Know when to quit

Quitting has a bad reputation.  “Never give up,” people say.  Achieving greatness isn’t easy, and results aren't instantaneous, so it makes sense to persevere.  But that doesn’t mean quitting is inherently bad.  Maybe you want to get healthy, so you decide to run.  You purchase state-of-the-art running shoes and sign up for a local half marathon.  A few weeks into training, you get shooting pains in your right knee.  The doctor says your MCL is barely intact, and you should stop running.  

You tell the doctor, “Quitting is for losers,” and continue punishing yourself.  A month later you’re getting surgery to repair a torn ligament.  But it didn’t have to be that way.  You could’ve found another way to get healthy.  Maybe you’ll fair better on a bicycle, or perhaps you’d enjoy swimming.  Those activities are easier on your joints.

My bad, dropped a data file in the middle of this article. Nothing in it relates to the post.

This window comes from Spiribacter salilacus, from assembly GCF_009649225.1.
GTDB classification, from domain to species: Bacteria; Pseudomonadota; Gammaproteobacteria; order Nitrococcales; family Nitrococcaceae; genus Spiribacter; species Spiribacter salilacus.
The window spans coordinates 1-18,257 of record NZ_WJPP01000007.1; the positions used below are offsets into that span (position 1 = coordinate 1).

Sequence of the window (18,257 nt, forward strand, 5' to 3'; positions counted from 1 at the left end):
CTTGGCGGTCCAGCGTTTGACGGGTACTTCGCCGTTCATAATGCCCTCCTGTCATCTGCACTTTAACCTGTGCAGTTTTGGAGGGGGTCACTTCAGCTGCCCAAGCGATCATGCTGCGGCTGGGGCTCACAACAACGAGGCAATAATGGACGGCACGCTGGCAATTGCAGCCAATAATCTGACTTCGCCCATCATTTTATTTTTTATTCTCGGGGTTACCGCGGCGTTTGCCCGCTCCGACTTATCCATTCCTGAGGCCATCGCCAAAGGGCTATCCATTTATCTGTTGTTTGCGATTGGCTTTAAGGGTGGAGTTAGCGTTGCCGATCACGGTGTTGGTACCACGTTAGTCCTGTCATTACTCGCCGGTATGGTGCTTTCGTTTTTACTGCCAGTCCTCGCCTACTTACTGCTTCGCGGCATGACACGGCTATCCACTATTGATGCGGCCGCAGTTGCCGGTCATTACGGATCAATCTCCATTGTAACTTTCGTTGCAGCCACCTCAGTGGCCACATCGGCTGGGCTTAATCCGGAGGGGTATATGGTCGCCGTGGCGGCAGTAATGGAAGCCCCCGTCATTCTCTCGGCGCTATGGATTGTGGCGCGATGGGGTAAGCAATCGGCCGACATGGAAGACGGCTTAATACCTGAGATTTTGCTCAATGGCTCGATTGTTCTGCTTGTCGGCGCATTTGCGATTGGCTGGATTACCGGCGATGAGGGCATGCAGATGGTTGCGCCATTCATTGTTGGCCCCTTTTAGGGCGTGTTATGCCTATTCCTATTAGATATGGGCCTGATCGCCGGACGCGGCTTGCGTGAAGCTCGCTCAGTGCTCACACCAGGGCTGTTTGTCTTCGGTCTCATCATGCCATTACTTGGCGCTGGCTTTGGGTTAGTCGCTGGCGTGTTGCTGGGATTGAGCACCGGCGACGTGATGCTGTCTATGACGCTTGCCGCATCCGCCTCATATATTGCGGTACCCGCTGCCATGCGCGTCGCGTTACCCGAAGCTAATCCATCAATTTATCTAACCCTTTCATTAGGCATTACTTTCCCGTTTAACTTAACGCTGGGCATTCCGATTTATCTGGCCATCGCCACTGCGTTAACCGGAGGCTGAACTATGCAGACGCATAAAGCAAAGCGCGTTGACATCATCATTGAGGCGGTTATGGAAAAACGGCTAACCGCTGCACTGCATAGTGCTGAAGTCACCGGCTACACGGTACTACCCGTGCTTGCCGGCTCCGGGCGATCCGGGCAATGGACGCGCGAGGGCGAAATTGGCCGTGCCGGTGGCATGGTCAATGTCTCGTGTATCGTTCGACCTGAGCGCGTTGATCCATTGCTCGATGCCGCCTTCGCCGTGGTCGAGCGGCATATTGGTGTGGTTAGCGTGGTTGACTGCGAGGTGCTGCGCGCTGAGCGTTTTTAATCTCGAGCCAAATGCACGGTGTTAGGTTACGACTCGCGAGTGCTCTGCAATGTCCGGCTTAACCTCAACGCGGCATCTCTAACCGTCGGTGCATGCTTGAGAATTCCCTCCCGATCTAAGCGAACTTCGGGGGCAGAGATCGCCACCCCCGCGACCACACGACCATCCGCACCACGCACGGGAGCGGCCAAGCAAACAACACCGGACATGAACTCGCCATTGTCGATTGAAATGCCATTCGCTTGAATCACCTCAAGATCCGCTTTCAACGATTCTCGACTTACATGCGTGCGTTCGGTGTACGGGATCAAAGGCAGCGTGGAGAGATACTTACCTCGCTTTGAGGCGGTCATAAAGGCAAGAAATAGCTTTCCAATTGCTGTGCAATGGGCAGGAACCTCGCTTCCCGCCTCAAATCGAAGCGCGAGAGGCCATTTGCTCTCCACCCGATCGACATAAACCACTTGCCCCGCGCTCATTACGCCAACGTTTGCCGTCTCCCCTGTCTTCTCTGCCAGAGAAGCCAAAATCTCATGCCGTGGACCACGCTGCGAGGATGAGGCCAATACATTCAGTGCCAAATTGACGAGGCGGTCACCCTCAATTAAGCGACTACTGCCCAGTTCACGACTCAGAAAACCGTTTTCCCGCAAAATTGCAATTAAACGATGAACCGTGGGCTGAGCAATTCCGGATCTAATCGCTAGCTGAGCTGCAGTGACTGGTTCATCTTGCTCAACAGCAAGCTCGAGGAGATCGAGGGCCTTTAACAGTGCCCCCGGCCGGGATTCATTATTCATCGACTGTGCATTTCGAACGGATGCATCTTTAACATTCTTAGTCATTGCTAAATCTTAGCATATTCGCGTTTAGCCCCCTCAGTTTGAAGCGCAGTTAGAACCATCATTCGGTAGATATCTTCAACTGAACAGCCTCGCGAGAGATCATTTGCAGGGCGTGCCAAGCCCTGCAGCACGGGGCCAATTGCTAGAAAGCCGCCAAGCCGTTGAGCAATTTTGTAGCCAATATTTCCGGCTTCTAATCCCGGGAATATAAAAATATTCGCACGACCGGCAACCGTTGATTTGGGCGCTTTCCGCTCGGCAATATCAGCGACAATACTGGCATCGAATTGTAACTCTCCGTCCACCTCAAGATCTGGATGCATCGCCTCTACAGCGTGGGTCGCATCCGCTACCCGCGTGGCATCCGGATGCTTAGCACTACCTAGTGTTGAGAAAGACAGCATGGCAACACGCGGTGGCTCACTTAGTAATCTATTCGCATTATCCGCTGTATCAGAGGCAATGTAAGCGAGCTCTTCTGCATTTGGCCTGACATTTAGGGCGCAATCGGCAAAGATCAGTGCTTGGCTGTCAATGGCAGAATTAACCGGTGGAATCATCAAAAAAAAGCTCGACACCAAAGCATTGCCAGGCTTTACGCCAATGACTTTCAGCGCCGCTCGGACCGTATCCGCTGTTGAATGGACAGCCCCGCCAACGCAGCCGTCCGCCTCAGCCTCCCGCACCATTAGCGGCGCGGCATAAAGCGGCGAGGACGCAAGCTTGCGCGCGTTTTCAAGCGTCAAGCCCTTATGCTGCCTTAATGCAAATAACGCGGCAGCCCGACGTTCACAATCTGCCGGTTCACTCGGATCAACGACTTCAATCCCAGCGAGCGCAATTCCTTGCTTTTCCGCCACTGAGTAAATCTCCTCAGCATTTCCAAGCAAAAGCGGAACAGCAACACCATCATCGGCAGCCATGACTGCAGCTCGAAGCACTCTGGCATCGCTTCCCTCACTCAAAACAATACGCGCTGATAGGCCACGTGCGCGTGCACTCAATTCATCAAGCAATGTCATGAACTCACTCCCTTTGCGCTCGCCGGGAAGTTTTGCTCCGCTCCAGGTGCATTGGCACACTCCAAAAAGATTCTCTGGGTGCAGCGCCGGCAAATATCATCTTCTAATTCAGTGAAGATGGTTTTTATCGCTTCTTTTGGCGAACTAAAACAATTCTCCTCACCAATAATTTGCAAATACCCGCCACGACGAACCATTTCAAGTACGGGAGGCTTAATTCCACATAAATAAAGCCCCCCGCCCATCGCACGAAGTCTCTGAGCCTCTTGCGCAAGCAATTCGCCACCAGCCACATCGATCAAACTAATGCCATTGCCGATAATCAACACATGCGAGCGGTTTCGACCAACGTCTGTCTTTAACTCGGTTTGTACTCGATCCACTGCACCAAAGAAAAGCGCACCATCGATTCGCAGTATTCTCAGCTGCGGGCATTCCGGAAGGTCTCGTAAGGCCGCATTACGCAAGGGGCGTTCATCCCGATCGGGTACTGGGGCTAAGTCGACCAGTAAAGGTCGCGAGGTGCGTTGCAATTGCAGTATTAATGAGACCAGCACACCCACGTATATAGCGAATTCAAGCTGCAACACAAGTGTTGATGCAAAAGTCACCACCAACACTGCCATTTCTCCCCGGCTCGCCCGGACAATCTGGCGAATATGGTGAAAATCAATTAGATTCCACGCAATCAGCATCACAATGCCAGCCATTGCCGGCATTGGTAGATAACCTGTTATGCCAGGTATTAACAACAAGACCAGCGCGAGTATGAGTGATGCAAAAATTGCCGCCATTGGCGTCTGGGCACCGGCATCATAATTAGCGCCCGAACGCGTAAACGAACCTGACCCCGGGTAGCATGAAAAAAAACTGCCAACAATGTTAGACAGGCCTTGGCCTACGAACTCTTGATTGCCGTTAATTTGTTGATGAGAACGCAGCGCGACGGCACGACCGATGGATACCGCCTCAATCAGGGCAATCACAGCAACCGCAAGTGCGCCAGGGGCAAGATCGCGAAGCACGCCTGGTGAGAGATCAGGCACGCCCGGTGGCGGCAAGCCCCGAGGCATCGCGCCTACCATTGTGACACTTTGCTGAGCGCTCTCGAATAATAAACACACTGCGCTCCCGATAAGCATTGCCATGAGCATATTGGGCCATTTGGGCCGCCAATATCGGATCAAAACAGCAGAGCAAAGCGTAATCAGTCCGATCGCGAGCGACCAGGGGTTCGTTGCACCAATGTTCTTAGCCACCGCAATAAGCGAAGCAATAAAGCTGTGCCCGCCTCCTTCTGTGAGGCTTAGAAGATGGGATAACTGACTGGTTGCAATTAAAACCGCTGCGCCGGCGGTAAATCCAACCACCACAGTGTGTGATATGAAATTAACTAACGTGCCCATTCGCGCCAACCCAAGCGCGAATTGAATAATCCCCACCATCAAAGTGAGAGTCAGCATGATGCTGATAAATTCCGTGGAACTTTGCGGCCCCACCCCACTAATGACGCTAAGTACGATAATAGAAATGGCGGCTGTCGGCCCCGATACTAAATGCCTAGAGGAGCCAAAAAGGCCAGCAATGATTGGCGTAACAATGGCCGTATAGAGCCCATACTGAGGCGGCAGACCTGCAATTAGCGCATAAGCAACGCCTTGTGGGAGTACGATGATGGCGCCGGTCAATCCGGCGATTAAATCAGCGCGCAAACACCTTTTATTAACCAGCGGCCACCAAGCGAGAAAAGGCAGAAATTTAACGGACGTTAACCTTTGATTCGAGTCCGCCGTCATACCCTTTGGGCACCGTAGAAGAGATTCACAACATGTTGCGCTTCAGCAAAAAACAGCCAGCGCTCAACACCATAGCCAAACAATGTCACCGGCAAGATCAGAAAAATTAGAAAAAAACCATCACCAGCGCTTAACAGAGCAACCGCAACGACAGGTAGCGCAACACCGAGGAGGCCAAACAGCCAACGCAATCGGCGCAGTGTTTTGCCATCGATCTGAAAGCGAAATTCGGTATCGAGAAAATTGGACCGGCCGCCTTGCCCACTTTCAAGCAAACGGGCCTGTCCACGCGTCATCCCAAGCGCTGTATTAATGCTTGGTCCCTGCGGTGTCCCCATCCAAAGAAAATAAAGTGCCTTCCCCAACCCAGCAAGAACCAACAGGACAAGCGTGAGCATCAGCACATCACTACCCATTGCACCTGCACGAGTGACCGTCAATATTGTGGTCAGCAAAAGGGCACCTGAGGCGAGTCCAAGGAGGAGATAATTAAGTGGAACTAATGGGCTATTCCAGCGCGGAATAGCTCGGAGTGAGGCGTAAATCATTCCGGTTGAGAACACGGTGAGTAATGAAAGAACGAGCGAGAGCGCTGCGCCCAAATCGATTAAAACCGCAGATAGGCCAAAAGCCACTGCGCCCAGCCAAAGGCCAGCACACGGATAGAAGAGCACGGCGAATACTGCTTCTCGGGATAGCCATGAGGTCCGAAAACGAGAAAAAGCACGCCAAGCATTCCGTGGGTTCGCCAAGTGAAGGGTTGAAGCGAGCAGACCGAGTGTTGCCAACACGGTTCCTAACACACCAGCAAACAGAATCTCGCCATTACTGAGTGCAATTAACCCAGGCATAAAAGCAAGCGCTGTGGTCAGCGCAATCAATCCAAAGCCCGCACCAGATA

Everything you do has a cost.  You’re reading this essay right now, even though you could be doing a million other things (thank you).  Quitting can be a way of creating availability for other activities.  

All of this suggests that it’s very important to prioritize our activities, which requires that we truly get to know ourselves.  What is your purpose?  After determining what motivates you, it’s much easier to create a mission and prioritize activities.  The best way to make time for self discovery is to quit the activities that are clearly holding you back.  I binge-watching Netflix a good use of your time?  Should you be drinking shots with your buddies at the bar?  Maybe that time would be better spent looking deep into yourself to determine how you can generate lasting happiness.  

Quit the bad stuff, so you can have the good stuff.